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My question arise and is connected to the "strange" fact that many things seem to come in pair or in number of two similar "objects".

Why are there chiral "pairs" and not groups of 3,4, or more? What happens in higher dimensions.

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Possibly related: physics.stackexchange.com/q/18280/2451 –  Qmechanic Jan 11 '12 at 7:50
    
Like what? Examples will help here. –  Ron Maimon Jan 11 '12 at 15:15
    
@Qmechanic: I don't think so. I think he's asking about if the definition of Chirlaity only invloves two mirror images or more than one. –  John Jan 11 '12 at 18:41
    
Yes, my questions regards the reason many things in physics come in pair, (why 2 and not 3, 4 ...?). This question regards chirality but the bottom line is the number "2" and how is it related to our physical world. –  user6090 Jan 12 '12 at 7:21
    
No answers? Is my question still unclear? –  user6090 Jan 25 '12 at 9:32

1 Answer 1

Related answer: http://math.stackexchange.com/a/532746/24293

Looking at the comments, you seem to be asking why there are chiral 'pairs' and not chiral multiplets. Looking at the tag, it looks like you want an analysis of higher dimensions as well.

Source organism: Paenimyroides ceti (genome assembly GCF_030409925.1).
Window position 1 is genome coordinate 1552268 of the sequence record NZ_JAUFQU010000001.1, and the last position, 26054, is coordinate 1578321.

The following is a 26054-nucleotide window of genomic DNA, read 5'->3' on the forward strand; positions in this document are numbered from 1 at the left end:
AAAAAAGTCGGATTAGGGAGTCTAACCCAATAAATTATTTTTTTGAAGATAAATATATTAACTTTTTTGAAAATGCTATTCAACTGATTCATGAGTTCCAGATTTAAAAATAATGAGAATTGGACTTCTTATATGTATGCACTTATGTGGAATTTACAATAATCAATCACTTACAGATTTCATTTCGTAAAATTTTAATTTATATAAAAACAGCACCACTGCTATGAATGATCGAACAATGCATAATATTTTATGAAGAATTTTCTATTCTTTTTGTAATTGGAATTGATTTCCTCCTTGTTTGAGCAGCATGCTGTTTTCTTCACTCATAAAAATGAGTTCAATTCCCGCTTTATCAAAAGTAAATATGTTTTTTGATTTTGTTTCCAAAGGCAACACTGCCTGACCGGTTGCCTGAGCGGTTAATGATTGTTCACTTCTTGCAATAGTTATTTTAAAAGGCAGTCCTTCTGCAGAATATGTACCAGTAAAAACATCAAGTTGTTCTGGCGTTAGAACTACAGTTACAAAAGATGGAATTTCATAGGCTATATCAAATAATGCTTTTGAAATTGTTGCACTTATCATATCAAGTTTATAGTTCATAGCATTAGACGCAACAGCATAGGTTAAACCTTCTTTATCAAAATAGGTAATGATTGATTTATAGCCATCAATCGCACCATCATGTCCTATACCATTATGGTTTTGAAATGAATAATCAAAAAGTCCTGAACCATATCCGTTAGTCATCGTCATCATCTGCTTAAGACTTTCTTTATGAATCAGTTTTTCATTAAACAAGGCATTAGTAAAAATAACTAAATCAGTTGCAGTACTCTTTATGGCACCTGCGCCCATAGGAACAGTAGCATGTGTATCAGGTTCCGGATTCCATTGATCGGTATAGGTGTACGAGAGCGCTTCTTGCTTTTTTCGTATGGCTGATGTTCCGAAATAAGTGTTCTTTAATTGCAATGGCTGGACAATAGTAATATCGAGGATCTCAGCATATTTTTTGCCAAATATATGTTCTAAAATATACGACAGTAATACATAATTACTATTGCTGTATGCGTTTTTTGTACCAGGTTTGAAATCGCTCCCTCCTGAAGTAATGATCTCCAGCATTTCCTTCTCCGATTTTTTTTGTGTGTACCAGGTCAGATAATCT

TL;DR

Short answer: In any number of dimensions, chiral objects come in pairs. This is because numbers come in pairs; positive and negative. You could say that numbers come in reciprocal pairs ($x$ and $\frac{1}{x}$) as well, but the fact is, in the real world, only addition of coordinates has a meaning.

Chiral group?

This is my interpretation of your question:"In multiple dimensions, will we have a 'chiral group' instead of a chiral pair by doing multiple reflections over different planes?"

Let's see:

In the next few paragraphs, I'll explain it considering reflections along the coordinate planes only, and 180 degree rotations only. Intuitive generalisation is easy, but I don't want to try mathematical generalisation. Actually, all of this ought to be easily shown by group theory. Maybe someone else will post an answer using group theory later.

In the real world, there are two operations which we can do: rotation and translation. These two do not affect the object in question. Reflection does not affect the relative structure, but it may not keep the object the same (chirality). Affine transformations don't preserve the object in general; stretching/skewing changes the object. I'm neglecting translation and stretching here, and focusing on rotation/reflection. Since both of these (atleast for 180 degree rotations) only deal with sign-flips of coordinates, we can analyse these effectively:

Alright. A simple reflection can be defined as flipping the sign of one coordinate. Similarly, a simple rotation can be defined as flipping the sign of two coordinates. We know for sure that:

  • A rotation does not change the object
  • A single reflection can change an object.

Since we're dealing with chiral stuff only, we'll say that a single reflection always changes the object.